WD-repeat proteins have been identified as tumor markers that were frequently up-regulated in various cancers [11, 13, 14]. Here, we report for the first time that WDR66 might be an important prognostic factor for patients with ESCC as found by whole human gene expression profiling. Moreover, to our knowledge, the role of WDR66 in esophageal cancer development and progression has not been explored up to now. To this end we examined the effect of silencing of WDR66 by another microarray analysis.
In addition, the effect of WDR66 on epithelial-mesenchymal transition (EMT), cell motility and tumor growth was investigated.
Tissue samples from individuals of the first set (n = 28) were obtained from the tumor bank of Charité Comprehensive Cancer Center. Gene expression was examined by whole-human-genome microarrays (Affymetrix, Santa Clara, CA, USA). Ten esophageal squamous cell carcinoma (ESCC) and 18 normal esophageal (NE) biopsies were randomly collected. Normal healthy esophageal biopsies were collected from patients with esophageal pain but diagnosed as normal squamous without pathological changes. Surgical specimens of chemotherapy-naïve patients with known ESCC of histological grading G1, UICC stage II and III, had undergone esophagectomy. Patients’ age ranged from 22 to 83 years, with a median age of 59 years.
A second panel (n = 71) consisting of ESCC (n = 25), NE (n = 11), esophageal adenocarcinoma (EAC) (n = 13), gastric adenocarcinoma (GAC) (n = 15) and colorectal cancers (CRC) (n = 7) was used for qRT-PCR validation. Patients’ age ranged from 24 to 79 years, with a median age of 63 years.
All samples were snap-frozen in liquid nitrogen and stored at −80°C. We obtained tissue specimens from all subjects with informed written consent (approved by the local ethics committee of the Charité-Universitätsmedizin, Berlin). Each single specimen included in this study was histopathologically approved according to grade and stage by an experienced pathologist ( MV, University Bayreuth).
Laser capture microdissection and microarray
Laser Capture Microdissection (Cellcut, MMI AG and Nikon TE300 microscope) was used for isolating desired cells from sections. After transferring 5 μm sections onto MMI membrane slides, these were fixed in 70% isopropyl alcohol and then stained with the MMI basic staining kit. Desired tumor cell or NE areas were selected, cut and collected. Preparation of labeled cRNA and hybridization were done using the gene chip hybridization, wash, and stain kit (Affymetrix, Santa Clara, CA, USA), as described previously . Two cycle labeling was applied to all samples. In total 28 chip-data were collected using Gene Chip Operation Software (GCOS, Affymetrix). The 28 specimens analyzed consists 10 ESCC and 18 NE. To obtain the relative gene expression measurements, probe set-level data extraction was performed with the GCRMA (Robust Multiarray Average) normalization algorithm implemented in GeneSpring GX10.2 (Agilent). All data were log2 transformed. A list of all the genes included in these microarrays and the normalized data have been deposited in the Gene Expression Omnibus database (http://www.ncbi.nlm.nih.gov/geo/info/linking.html) under GEO accession number GSE26886. For gene-by-gene statistical testing, parametric tests were used to compare differences between groups. The False Discovery Rate (FDR) was employed using Benjamini-Hochberg procedure for multiple testing of the resulting p-value significance.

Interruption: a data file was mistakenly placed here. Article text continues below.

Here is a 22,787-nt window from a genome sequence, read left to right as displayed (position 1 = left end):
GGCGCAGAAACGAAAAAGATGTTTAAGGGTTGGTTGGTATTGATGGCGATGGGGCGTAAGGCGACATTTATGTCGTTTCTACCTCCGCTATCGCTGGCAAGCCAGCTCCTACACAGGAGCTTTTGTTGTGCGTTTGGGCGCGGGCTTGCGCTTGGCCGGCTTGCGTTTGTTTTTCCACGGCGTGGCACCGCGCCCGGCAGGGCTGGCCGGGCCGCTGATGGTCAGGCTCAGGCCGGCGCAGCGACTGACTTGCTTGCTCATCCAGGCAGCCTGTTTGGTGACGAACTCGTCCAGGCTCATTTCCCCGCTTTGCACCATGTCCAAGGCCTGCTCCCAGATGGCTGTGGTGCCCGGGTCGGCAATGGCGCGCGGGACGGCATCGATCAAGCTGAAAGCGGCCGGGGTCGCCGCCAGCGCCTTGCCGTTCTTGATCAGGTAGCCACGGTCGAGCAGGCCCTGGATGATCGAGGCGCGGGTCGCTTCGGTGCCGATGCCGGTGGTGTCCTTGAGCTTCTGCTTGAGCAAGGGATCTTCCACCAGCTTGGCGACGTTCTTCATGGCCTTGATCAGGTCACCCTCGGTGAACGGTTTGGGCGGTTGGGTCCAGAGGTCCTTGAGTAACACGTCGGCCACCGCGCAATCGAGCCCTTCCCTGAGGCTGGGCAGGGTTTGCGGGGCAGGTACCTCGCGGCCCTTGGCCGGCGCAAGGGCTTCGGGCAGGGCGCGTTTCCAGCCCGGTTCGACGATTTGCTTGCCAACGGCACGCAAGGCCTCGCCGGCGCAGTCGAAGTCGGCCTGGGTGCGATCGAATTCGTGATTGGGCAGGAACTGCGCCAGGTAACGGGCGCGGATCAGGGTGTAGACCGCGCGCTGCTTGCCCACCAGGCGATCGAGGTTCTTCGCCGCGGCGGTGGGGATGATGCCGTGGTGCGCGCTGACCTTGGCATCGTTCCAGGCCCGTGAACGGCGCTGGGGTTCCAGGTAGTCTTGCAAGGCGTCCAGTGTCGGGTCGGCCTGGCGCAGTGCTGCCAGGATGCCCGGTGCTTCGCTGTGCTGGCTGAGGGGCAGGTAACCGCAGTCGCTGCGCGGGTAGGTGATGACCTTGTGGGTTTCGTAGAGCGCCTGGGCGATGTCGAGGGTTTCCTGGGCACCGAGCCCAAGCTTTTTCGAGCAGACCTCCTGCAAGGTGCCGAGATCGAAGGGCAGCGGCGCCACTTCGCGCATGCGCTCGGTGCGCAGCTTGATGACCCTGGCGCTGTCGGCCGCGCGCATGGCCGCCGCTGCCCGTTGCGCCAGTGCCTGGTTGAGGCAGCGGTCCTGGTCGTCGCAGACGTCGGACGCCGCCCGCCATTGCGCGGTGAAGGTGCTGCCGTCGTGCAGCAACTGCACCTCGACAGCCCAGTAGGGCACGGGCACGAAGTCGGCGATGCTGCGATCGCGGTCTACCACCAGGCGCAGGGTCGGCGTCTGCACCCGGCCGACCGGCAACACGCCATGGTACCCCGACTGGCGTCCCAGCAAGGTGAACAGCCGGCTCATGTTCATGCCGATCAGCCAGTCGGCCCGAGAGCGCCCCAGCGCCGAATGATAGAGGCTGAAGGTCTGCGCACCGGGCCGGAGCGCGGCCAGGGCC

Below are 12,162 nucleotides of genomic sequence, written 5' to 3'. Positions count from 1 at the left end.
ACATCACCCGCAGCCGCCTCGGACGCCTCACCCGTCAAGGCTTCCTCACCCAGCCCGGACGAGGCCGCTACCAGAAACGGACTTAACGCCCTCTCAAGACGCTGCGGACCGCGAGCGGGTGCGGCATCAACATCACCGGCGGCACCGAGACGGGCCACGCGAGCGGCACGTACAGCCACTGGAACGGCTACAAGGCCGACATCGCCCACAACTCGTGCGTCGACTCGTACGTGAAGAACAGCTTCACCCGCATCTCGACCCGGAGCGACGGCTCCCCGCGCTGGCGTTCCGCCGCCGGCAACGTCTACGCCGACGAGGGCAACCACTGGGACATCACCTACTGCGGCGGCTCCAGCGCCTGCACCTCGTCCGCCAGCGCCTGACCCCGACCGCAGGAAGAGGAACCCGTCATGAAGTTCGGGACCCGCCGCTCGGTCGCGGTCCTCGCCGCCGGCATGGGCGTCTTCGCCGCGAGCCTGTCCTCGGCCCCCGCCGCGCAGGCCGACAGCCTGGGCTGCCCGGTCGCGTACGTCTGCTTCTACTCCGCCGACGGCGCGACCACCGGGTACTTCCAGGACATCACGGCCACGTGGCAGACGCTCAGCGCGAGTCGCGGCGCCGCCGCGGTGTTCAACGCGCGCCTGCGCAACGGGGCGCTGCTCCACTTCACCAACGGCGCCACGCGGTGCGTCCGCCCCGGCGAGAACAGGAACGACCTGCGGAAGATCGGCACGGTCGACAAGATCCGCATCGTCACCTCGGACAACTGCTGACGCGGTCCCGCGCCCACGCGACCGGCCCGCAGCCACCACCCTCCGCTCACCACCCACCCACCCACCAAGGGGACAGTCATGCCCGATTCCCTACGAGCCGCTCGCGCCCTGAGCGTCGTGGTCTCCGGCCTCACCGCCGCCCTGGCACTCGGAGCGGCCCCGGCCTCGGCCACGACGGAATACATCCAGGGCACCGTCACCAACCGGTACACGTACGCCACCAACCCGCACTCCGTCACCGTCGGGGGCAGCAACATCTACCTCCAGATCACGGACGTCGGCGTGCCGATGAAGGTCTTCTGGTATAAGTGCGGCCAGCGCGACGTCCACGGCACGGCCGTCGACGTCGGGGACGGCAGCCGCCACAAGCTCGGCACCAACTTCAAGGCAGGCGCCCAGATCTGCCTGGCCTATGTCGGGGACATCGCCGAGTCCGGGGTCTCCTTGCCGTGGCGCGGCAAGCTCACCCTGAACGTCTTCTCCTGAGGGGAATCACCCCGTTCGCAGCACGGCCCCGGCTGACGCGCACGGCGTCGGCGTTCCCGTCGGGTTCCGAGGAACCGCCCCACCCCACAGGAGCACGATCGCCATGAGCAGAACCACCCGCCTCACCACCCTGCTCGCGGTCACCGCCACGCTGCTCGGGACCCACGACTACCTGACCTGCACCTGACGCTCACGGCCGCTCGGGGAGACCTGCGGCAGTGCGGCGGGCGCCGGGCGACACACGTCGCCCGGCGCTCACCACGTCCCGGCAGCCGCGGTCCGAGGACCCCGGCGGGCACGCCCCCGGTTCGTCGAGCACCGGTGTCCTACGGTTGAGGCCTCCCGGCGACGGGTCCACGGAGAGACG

In situ hybridization
A 148 bp fragment located at the 3 terminal end of human WDR66 gene (NM144668)was subcloned into the pBluescript II vector pBS-27.16 using primer pair forward: 5’-CAACCTgCTCCgTCAAA-3’ and reverse: 5’-TAAACATTCCTggTAACTTCAC-3’. The linearized plasmid was used as a template for the synthesis of antisense probes. The probe was labeled by digoxigenin / dUTP with a DIG/RNA labelling kit (Boehringer Mannheim), according to the manufacturer’s instructions. The quality and quantity of the probe were confirmed by gel electrophoresis before used for In situ hybridization. The Digoxigenin-labeled probe was applied to 5 μm dewaxed FFPE sections and hybridized at 65°C overnight in a humid chamber. After 3 washes to remove the nonspecific binding or unbound probes, digoxigenin-labeled probe was detected using the alkaline phosphatase method.
RNA extraction and qRT-PCR
RNA extractions were carried out using the RNeasy Mini Kit (Qiagen, Valencia, CA, USA). Total RNA quality and yield were assessed using a bioanalyzer system (Agilent 2100 Bioanalyzer; Agilent Technologies, Palo Alto, CA, USA) and a spectrophotometer (NanoDrop ND-1000; NanoDrop Technologies, Wilmington, DE, USA). Only RNA with an RNA integrity number > 9.0 was used for microarray analysis.